DG: What brought you to be interested in this topic in the first place? Harun Farocki seems to be a strong influence in this work.
AC: It was when I began a series of interviews with former French Army snipers that I discovered that the French Army had a new video game ‘Spartacus’ to train its soldiers. All the veterans I interviewed had PTSD, including one who shot and killed a child in Afghanistan. While continuing my research on the different types of simulation in the French and American armies I discovered the work of Harun Farocki. During my research for ‘My Own Landscapes’ I felt close to ‘Serious Games’ (2009-10) and ‘Parallel’ series. Today, I feel closer to ‘Images of the World and the Inscription of War’ (1988).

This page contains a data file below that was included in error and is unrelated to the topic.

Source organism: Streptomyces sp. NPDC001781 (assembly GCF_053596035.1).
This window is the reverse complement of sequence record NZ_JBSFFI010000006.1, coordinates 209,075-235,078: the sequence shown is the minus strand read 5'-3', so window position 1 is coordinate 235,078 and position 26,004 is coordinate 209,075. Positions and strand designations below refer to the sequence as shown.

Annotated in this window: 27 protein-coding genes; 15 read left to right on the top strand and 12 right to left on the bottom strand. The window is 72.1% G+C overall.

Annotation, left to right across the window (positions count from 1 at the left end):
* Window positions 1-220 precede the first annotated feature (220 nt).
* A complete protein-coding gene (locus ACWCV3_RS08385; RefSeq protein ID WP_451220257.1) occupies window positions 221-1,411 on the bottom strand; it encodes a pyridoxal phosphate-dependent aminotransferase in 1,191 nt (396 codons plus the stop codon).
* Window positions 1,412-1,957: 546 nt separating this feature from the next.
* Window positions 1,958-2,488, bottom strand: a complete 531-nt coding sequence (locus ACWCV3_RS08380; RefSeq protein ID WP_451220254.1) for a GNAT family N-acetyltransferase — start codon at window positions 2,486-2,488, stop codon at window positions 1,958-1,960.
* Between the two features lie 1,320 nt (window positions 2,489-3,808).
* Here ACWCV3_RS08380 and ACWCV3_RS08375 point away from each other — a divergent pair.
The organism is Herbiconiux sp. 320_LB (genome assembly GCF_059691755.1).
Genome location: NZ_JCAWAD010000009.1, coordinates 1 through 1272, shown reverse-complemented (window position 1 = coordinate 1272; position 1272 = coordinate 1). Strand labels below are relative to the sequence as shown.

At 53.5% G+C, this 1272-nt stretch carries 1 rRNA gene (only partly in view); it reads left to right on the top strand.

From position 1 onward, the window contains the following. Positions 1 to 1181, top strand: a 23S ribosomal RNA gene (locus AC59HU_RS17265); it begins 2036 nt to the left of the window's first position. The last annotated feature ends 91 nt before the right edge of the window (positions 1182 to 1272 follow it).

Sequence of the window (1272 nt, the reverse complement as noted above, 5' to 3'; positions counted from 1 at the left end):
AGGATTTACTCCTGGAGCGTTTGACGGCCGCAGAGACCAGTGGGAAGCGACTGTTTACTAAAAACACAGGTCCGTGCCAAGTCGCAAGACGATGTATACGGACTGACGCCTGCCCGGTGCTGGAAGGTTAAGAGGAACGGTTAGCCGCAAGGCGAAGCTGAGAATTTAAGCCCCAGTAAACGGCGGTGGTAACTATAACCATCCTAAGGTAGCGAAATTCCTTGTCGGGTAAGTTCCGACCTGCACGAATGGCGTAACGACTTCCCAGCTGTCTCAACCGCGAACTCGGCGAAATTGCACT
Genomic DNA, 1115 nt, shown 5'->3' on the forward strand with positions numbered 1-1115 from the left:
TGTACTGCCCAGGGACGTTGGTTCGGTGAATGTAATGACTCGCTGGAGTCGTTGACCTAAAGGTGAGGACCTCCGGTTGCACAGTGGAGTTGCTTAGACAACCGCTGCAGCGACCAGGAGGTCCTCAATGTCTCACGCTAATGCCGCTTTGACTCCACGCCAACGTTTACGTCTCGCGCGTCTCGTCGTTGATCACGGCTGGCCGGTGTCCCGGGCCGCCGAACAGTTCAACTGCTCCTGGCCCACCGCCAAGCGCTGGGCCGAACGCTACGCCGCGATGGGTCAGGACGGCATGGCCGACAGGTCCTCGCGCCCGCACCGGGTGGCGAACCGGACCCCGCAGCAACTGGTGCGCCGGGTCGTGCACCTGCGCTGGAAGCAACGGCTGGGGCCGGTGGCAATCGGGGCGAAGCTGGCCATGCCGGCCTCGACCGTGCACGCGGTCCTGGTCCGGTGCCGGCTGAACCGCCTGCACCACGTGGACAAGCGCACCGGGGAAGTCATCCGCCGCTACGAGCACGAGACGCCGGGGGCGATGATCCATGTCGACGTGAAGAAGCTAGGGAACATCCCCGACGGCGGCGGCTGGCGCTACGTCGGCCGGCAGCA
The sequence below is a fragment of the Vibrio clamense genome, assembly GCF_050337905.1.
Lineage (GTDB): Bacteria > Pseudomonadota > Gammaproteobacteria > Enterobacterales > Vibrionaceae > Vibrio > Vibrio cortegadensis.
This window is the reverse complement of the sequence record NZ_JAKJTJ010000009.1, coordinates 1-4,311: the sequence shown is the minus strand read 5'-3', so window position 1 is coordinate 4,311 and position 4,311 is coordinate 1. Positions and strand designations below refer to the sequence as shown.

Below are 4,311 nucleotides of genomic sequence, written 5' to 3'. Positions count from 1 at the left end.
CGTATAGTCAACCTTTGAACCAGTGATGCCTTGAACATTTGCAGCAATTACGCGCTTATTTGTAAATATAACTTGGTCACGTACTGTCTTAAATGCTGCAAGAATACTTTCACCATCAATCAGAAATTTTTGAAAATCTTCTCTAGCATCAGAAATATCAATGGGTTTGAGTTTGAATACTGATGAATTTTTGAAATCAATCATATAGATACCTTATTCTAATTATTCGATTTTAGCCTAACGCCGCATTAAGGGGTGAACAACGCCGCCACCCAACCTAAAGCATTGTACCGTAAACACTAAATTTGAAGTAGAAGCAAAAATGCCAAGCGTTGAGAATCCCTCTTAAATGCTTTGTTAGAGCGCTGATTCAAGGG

We can also talk about the important work of Forensic Architecture— ‘Torture in Saydayna Prison’ (2018), for example, where they model in 3D the Syrian prison of which there is no image of the interior. From the sound memories of former prisoners they reconstructed the spaces as precisely as possible.
DG: Why did you choose to have a female voice narrate the story?
AC: I chose a woman’s instead of a man’s voice for three reasons. First, the veteran in front of the camera didn’t want to talk. So I asked myself how I could tell this intimate story but make it clear that it was not his voice. Secondly, this gap between the testimony and the images seemed coherent to me because the film is about the evolution of different identities. Everything changes in the film: the avatars, the landscapes, the soldier. It also gave me more creative freedom. Finally, I wanted to avoid this kind of virile male voice that one often finds in films and documentaries about war and PTSD.